Covalent Molecular vs. Covalent Network: What's the Difference?
Covalent molecular compounds consist of molecules held together by covalent bonds, whereas covalent network compounds form extended networks of covalently bonded atoms.
Covalent molecular compounds are formed by individual molecules linked by covalent bonds, with distinct molecular units. Covalent network compounds, on the other hand, consist of a continuous network of covalent bonds extending throughout the material.
Covalent molecular compounds typically have lower melting and boiling points due to weaker intermolecular forces, whereas covalent network compounds often have high melting and boiling points due to the strength of the covalent network.
Covalent molecular compounds are generally non-conductive and vary in solubility, while covalent network compounds are typically insoluble in most solvents and are non-conductive, with some exceptions like graphite.
Common examples of covalent molecular compounds include water (H2O) and carbon dioxide (CO2). Examples of covalent network compounds include diamond and silicon carbide (SiC).
Covalent molecular compounds are widely used in various applications due to their diverse chemical properties, while covalent network compounds are valued in industries for their strength and thermal stability.
Continuous network of atoms
Non-conductive (with exceptions)
Variable, depending on compound
Diverse, including in daily life
Industrial, high-strength materials
Covalent Molecular and Covalent Network Definitions
Covalent molecular compounds have lower melting and boiling points.
Methane, a covalent molecular compound, has a low boiling point of -161.5 °C.
Covalent network compounds are solids with atoms interconnected by covalent bonds in a continuous network.
Diamond is a covalent network compound with each carbon atom tetrahedrally bonded to four others.
Covalent molecular substances often exist as gases, liquids, or low melting point solids.
Ammonia, a covalent molecular gas, is used widely in industry.
Covalent network compounds are generally hard and strong.
Quartz, consisting of a covalent network of silicon and oxygen, is extremely hard.
Covalent molecular compounds can be polar or nonpolar.
Hydrogen chloride is a polar covalent molecular compound.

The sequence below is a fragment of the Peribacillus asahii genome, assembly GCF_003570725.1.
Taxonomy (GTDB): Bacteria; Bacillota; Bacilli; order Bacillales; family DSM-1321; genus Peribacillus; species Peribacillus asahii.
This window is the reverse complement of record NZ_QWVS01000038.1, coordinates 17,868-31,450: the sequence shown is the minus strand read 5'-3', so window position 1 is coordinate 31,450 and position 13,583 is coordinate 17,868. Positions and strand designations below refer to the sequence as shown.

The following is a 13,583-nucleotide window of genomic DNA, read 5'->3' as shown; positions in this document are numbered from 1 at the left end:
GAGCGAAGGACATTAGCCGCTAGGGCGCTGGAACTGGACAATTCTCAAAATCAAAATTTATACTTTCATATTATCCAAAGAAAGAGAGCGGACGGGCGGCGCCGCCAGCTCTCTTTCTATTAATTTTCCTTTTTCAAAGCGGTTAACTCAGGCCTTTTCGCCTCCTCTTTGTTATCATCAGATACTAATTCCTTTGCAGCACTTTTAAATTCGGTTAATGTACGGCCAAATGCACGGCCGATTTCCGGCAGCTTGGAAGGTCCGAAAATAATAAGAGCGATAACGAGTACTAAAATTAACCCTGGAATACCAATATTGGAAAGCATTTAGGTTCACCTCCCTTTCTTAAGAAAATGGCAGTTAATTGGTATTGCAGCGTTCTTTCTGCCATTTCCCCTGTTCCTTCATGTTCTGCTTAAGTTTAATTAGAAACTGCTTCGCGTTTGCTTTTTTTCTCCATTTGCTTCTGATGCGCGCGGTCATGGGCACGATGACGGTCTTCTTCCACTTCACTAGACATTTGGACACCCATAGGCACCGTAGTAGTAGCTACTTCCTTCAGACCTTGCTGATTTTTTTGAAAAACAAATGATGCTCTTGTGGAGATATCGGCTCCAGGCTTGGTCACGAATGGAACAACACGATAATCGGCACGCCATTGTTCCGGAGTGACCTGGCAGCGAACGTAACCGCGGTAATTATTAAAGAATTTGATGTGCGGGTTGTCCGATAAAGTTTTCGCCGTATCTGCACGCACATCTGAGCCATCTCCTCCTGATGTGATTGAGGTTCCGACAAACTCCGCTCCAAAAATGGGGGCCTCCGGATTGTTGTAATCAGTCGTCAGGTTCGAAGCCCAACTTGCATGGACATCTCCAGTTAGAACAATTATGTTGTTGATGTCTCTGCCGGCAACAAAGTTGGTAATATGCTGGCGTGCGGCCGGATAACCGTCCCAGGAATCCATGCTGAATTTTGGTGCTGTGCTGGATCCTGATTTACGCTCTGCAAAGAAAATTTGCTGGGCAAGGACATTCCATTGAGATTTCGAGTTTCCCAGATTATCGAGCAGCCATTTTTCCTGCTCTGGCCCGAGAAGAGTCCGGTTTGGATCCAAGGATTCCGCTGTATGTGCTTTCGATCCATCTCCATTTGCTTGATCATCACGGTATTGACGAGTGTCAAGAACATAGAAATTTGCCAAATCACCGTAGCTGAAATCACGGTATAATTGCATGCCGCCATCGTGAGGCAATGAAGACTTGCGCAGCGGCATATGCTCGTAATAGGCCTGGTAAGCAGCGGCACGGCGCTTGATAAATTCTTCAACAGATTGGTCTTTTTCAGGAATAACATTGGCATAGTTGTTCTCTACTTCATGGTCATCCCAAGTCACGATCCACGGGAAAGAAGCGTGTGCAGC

Covalent network compounds are typically insoluble in most solvents.
Graphene, a single layer of carbon atoms in a covalent network, is insoluble in water.
Covalent molecular compounds are composed of molecules bonded covalently.
Water is a covalent molecular compound with two hydrogen atoms covalently bonded to an oxygen atom.
Some covalent network compounds can conduct electricity.
Graphite, a covalent network compound, conducts electricity due to its delocalized electrons.
Covalent molecular substances have distinct molecular units.
Carbon dioxide, a covalent molecular compound, consists of discrete CO2 molecules.
Covalent network structures have very high melting and boiling points.
Silicon carbide, a covalent network compound, is known for its high thermal stability.
Are covalent molecular compounds typically solid?
They can be solid, liquid, or gas, often with lower melting points.
What defines a covalent molecular compound?
Covalent molecular compounds consist of molecules bonded by covalent bonds.
Can covalent molecular compounds conduct electricity?
Generally, they are non-conductive.
Are covalent network compounds conductive?
They are usually non-conductive, but some, like graphite, can conduct electricity.
Give an example of a covalent network compound.
Diamond, made entirely of carbon, is a covalent network compound.
What is a covalent network compound?
Covalent network compounds are solids with a continuous network of covalently bonded atoms.
How are covalent molecular compounds used in daily life?
They are prevalent in various forms, from water to organic compounds.
Do covalent network compounds have high melting points?
Yes, they generally have very high melting points.
What is an example of a covalent molecular compound?
Water (H2O) is a common example.
Are covalent molecular compounds soluble in water?
Their solubility varies; some are soluble, others are not.
Are all covalent network compounds hard and brittle?
Most are hard, but their brittleness can vary.
Are covalent network compounds thermally stable?
Yes, they are known for their high thermal stability.
What are the industrial uses of covalent network compounds?
They are used in high-strength materials and electronics.
Do covalent molecular compounds have distinct molecular units?
Yes, they consist of discrete molecular units.
What's the state of matter for covalent molecular compounds at room temperature?
They can be solid, liquid, or gas at room temperature.
What's the chemical variability of covalent network compounds?
They are less chemically diverse compared to covalent molecular compounds.
Can covalent molecular compounds be gases?
Yes, many exist as gases, like nitrogen and oxygen.
Can covalent molecular compounds form crystals?
Some can form molecular crystals with weak intermolecular forces.
Is solubility a feature of covalent network compounds?
They are generally insoluble in most solvents.
Is the covalent network structure continuous?
Yes, it's a continuous network of bonded atoms.
Written bySara Rehman
Sara Rehman is a seasoned writer and editor with extensive experience at Difference Wiki. Holding a Master's degree in Information Technology, she combines her academic prowess with her passion for writing to deliver insightful and well-researched content.
Edited bySumera Saeed
Sumera is an experienced content writer and editor with a niche in comparative analysis. At Diffeence Wiki, she crafts clear and unbiased comparisons to guide readers in making informed decisions. With a dedication to thorough research and quality, Sumera's work stands out in the digital realm. Off the clock, she enjoys reading and exploring diverse cultures.